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From: Sam Parker
To: Alice Vincent

Subject: How many books to read at once

Dear Alice,

The look on your face last month when I mentioned that I only ever read one book at a time has been haunting me ever since. And there really was no reason to drop your glass of wine quite so dramatically (though I accept the waiter stumbling into your chair may have played his part). In any case, the conversation moved on rather too quickly for me to mount an adequate defence of my position, so I thought I’d email you so as not to let the matter fester. Also: I'm a little bored self-isolating.

Anyway, my central argument is thus. To produce a book, a writer must – to paraphrase one rather unfashionable novelist from the 1960s whom you no doubt hate – sit down at a typewriter and bleed. Despite never having written a (*cough* published *cough*) novel myself, I rather subscribe to this idea.

Therefore I think it's important to give any author my undivided attention. Anything else would be rather like listening to someone confide their hopes, dreams and innermost fears to you, then stopped them mid sentence to chat with someone else. In other words: rather rude.

Yours singularly,

Sam

From: Alice Vincent
To: Sam Parker

Subject: Re: How many books to read at once

Sam!

So nice to see you, I do hope the wine came out of your shirt? It was definitely the waiter’s fault.

I was just surprised, is all. Life is short, and busy, and full of many things we juggle simultaneously: several Netflix series, for instance, or sending a Tweet in the bath. I started reading multiple books at once out of sheer practicality. At university, I had about three on the go per week, and was always leaving a different paperback in some other handbag (you’ll remember, of course, what an snappy dresser I was).


Sure, it’s a balancing act. One must learn how to fall into different worlds without losing your way (scribbling crib notes inside front covers helps considerably – in pencil, of course), but I disagree that to divide your attention is to lessen it.

If anything, I started to realise the joys and benefits of reading several books at once. How you can build perspectives by, say, reading Virginia Woolf’s diaries at the same time as the fiction she wrote, or two books that bounce off one another, like EM Forster’s Howard’s End and On Beauty, Zadie Smith’s riff on it.

I’m yet to be convinced by all this bleeding typewriter guff. What does it bring you? And what if you’re terribly bored of a book you were determined to plod through without distraction?

Always multi-facetedly,

Alice

From: Sam Parker
To: Alice Vincent

Subject: Re: re: How many books to read at once

Hello Alice,

In time-honoured internet debating tradition, I’m going to completely ignore the many salient points you've just made and focus instead on one small part I disagree with. Wow – this is so much more fun than talking to each another in a pub or a sunny park, isn't it?!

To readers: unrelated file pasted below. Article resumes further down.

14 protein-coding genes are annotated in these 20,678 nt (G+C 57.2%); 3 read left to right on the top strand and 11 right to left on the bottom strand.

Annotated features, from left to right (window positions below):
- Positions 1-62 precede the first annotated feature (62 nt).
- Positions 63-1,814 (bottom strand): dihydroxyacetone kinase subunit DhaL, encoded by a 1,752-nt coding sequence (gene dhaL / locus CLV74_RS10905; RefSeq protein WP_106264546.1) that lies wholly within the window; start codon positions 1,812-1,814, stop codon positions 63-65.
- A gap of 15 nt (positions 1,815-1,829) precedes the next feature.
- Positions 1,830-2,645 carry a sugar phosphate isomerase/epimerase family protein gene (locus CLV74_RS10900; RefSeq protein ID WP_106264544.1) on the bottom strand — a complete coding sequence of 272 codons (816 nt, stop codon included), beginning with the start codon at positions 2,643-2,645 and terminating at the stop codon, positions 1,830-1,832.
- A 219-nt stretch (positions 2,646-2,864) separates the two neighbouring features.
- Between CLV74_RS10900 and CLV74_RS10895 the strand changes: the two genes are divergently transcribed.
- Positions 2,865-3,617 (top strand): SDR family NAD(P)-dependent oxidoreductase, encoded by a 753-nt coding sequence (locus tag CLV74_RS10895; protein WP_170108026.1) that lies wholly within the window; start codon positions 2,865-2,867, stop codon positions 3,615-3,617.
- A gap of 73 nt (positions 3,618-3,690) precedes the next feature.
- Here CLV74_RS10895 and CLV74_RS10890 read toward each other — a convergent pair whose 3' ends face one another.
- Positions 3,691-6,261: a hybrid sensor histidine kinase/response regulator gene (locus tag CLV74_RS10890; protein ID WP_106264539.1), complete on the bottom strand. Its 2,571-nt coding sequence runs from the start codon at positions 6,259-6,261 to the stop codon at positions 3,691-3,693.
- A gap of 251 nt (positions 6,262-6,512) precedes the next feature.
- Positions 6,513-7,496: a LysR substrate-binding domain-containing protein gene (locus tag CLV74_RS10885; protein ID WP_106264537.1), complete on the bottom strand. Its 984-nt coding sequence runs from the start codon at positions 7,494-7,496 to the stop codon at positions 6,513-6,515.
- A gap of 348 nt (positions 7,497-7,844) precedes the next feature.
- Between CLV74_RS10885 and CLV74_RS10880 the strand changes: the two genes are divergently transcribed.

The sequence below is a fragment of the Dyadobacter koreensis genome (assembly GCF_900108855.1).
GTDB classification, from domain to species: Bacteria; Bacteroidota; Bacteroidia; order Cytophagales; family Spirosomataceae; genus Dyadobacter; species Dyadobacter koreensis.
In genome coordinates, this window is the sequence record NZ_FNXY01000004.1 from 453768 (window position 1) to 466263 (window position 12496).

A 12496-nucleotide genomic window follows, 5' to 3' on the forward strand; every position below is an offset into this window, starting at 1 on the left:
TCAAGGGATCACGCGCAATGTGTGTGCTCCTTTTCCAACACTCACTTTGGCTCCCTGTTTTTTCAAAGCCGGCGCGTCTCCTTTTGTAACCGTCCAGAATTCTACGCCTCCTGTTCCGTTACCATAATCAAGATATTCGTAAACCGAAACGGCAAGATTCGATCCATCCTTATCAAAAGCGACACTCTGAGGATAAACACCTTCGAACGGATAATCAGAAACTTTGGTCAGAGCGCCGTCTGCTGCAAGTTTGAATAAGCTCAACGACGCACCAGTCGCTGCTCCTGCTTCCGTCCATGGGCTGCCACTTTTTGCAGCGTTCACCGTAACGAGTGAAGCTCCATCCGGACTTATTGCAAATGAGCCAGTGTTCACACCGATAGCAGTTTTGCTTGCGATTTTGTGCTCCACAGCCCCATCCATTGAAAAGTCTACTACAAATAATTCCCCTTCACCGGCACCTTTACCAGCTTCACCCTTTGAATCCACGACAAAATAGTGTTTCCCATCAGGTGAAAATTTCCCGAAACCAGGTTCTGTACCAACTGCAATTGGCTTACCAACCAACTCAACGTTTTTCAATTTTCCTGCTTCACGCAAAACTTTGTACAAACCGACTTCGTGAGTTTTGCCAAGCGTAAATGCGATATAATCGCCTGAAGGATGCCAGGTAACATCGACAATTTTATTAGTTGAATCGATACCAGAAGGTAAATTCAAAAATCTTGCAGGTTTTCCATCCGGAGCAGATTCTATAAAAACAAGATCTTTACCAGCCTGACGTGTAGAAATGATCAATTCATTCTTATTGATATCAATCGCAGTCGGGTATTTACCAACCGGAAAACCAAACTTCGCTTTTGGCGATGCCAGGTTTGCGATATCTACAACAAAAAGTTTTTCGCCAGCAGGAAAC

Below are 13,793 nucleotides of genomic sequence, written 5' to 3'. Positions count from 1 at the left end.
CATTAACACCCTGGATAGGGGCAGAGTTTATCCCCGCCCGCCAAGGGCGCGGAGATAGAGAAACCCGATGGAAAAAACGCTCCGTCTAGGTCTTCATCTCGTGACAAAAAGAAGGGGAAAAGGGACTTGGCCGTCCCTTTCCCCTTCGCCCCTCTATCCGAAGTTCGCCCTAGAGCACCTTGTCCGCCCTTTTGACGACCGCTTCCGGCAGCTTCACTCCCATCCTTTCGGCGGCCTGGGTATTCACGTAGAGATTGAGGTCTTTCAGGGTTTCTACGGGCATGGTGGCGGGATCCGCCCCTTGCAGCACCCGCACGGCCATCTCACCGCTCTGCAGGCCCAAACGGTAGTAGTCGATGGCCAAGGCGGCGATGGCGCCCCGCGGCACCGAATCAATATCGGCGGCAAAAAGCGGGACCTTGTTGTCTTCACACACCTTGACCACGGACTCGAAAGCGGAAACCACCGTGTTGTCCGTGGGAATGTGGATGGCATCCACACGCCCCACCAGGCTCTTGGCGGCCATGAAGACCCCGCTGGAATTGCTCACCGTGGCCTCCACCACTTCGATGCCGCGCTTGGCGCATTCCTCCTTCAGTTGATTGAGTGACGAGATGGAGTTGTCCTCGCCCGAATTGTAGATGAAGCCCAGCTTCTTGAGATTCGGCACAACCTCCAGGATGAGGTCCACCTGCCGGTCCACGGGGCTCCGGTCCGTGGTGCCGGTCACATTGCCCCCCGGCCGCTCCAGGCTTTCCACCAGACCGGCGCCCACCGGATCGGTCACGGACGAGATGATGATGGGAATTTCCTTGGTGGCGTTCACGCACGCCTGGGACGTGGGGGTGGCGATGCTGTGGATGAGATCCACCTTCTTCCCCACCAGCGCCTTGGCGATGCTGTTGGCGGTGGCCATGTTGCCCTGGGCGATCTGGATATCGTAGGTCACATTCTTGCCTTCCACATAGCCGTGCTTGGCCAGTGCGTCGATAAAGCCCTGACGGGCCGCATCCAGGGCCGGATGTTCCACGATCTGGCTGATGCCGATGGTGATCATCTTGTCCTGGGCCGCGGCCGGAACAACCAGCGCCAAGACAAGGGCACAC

‘What if you’re terribly bored of a book?’, you ask. There, for me, is the rub. As we both know, sometimes the novels most worth reading are a hard slog. For every sea-soaked adventure with Ishmael and his giant Dick, we must endure pages on the finer details of mid 19th Century whaling techniques (and so forth).

Leaving books open to the paralysis of choice that now afflicts every other area of life (have you tried even choosing a bottle of shampoo lately?) simply makes it more likely we’ll throw the towel in on any read that challenges us. Reading shouldn't be like skipping through pop tracks on Spotify or the faces of sad, lonely strangers on Hinge. It should be something more like going for long, slow walk in a forest, or something. Without your phone on you.

What does my strict one in / one out bedside policy bring me? Calmness. Can’t we keep just one area of life simple?

Yours whimsically

Sam

From: Alice Vincent
To: Sam Parker

Subject: Re: re: re: How many books to read

Whimsical Sam,

How funny that you should choose that Old White Whale for this conversation. I both relished and hated that book, but only survived Melville’s mission to demonstrate his cetology because I was balancing it with Jilly Cooper tomes for light relief.

Yes, in these frantically scattered days of information overload it is nice to bask in just the one creative effort, but it would be quite peculiar to apply it to, say, only watching one television series at a time.

Curious, also, that you cite Ahab’s hunt for a murderous mammal. After all, monomania hardly got that old seadog anywhere, did it?

Perhaps the only solution to this is to both try the other’s way of reading? I’ll give up my current pile (If I Had Your Face by Frances Cha, a 1984 edition of Hortus journal and Anne Enright’s Actress – I’m still working out the connections between them, which is part of the fun) for one singular, new read of your choice, and I’ll throw some your way?

I look forward to witnessing your conversion!

Alice

From: Sam Parker
To: Alice Vincent

Subject: Re: re: re: re: How many books to read

Dear Alice,

Challenge accepted. Tonight I shall remove the single, pristine, copy of Kafka’s Contemplation that is currently by my reading chair, toss an armful of random books all over it. Then I'll sit and gorge, page to page, line to line, like a dog sniffing around a rubbish tip, or a pig dippling for truffles. Let’s see if I emerge more enlightened.

Alternatively, we could ask people reading this to vote. Do they read one book at a time, or have several on the go at once?

They are reading this, right?

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